Year of Publication


Degree Name

Master of Science in Forest and Natural Resource Sciences (MSFNRS)

Document Type

Master's Thesis


Agriculture, Food and Environment


Forestry and Natural Resources

First Advisor

Dr. Michael J. Lacki


The impact of shelterwood and patch cuts harvests on bat communities was tested at three sites in Eastern Kentucky. Shelterwood harvests had 50% of the basal area and understory removed to create a uniform spacing of residual trees. Patch cuts had 1-hectare circular openings created to remove 50% of the basal area creating an aggregated spacing of residual trees. Acoustic detectors were deployed to assess activity levels pre-harvest. Sites were then sampled from 1 – 2 years post-harvest to determine differences. Pre-harvest data revealed little acoustic activity for the Myotis spp. at two sites. The remaining site had high activity of Myotis pre-harvest. All sites saw a large increase in bat activity post-harvest. Activity of low-frequency and mid-frequency bats increased in response to the harvests. Big brown and red bats were commonly captured within forest harvests. Tri-colored bats also captured, suggesting forest harvests could improve habitat. Myotis activity did not increase post-harvest at the site with a known population. Netting efforts revealed a remnant population of northern long-eared bats (Myotis septentrionalis). These bats were radio-tagged and tracked to day-roosts. All day roosts were in upslope habitats within 100 m of forest roads created for maintenance and logging operations.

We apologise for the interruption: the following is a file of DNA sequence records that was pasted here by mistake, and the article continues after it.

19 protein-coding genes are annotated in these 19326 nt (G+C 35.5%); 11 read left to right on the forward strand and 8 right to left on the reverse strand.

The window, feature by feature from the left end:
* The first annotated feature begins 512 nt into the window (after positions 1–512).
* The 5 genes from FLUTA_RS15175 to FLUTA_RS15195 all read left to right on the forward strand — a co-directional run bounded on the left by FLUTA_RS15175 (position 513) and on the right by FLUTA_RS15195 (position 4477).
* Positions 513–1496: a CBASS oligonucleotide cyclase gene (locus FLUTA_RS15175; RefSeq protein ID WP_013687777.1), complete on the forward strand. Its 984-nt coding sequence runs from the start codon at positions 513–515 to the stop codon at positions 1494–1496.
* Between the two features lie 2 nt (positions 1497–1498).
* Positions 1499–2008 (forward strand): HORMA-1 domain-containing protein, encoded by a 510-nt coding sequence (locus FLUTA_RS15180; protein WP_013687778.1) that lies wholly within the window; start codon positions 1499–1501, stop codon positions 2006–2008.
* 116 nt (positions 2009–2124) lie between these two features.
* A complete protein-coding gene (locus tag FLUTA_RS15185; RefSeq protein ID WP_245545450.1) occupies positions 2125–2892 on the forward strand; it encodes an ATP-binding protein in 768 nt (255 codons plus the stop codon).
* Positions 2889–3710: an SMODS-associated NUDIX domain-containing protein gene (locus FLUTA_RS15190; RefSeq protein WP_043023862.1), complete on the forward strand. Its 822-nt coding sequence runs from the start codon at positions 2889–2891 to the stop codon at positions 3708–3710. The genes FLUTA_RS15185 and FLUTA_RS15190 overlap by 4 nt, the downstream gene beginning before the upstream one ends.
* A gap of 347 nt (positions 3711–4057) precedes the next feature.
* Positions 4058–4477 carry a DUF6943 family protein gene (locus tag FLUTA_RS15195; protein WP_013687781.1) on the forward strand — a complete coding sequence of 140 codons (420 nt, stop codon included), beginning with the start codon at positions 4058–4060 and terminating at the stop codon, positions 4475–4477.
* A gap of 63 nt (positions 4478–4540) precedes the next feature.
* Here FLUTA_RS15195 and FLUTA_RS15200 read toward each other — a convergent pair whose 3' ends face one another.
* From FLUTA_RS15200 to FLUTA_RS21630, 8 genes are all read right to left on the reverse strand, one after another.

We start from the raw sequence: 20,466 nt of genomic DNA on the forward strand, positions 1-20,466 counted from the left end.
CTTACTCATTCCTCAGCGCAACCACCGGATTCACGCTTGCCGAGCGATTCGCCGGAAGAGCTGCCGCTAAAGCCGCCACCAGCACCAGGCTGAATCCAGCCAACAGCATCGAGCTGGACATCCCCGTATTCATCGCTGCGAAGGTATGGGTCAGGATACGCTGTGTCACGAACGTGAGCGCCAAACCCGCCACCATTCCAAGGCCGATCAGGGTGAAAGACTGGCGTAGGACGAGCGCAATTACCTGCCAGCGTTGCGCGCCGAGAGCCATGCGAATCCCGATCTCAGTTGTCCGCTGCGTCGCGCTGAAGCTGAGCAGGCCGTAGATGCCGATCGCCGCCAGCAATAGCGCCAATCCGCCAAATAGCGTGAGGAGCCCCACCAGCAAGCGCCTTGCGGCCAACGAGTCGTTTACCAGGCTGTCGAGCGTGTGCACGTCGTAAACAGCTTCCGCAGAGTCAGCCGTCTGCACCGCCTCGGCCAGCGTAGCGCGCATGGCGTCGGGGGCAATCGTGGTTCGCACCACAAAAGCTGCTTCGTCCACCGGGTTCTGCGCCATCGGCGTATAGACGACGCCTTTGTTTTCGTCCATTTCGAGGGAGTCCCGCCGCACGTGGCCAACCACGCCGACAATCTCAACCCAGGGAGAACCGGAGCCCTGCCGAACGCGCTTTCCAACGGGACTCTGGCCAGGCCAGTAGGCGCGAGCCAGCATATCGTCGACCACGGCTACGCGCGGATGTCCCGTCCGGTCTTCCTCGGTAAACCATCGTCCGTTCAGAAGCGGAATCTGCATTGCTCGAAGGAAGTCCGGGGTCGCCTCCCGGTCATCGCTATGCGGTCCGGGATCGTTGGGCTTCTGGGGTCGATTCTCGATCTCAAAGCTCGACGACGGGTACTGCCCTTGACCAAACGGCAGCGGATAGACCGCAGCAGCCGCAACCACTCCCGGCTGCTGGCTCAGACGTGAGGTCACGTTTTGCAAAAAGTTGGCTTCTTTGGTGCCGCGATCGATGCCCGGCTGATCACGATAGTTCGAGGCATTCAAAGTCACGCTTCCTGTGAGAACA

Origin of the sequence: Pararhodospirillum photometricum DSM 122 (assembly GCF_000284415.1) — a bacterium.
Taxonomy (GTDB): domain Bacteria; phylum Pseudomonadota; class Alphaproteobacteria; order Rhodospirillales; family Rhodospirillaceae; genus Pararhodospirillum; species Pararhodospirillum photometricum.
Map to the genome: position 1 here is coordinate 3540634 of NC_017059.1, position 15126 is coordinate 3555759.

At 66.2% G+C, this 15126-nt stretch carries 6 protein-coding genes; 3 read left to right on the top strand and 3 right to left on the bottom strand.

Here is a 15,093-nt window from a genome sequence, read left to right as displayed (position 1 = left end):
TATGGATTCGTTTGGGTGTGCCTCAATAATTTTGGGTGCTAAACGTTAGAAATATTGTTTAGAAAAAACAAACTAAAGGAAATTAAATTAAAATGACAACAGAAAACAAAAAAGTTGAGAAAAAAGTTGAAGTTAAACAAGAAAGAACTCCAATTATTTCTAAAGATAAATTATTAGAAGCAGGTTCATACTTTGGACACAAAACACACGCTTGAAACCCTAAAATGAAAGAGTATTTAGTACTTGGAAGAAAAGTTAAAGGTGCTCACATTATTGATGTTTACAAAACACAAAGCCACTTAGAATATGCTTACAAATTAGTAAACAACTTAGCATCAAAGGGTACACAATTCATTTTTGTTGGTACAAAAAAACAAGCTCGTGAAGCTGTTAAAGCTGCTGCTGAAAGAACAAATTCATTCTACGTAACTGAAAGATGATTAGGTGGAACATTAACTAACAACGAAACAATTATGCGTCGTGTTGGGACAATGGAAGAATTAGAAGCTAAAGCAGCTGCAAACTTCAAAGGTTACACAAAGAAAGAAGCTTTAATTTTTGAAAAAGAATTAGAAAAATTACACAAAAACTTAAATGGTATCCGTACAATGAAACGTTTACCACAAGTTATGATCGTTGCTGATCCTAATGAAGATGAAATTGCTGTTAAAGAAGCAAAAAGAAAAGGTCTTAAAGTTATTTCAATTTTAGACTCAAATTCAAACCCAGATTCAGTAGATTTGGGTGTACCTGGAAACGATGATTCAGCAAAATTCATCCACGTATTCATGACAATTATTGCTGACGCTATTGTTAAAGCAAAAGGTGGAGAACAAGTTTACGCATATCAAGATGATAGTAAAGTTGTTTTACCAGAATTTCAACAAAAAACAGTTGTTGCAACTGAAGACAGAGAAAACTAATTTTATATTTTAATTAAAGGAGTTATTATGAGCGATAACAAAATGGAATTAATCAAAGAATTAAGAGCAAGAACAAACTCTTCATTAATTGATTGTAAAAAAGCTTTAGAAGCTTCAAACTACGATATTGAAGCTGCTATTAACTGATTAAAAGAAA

Digital Object Identifier (DOI)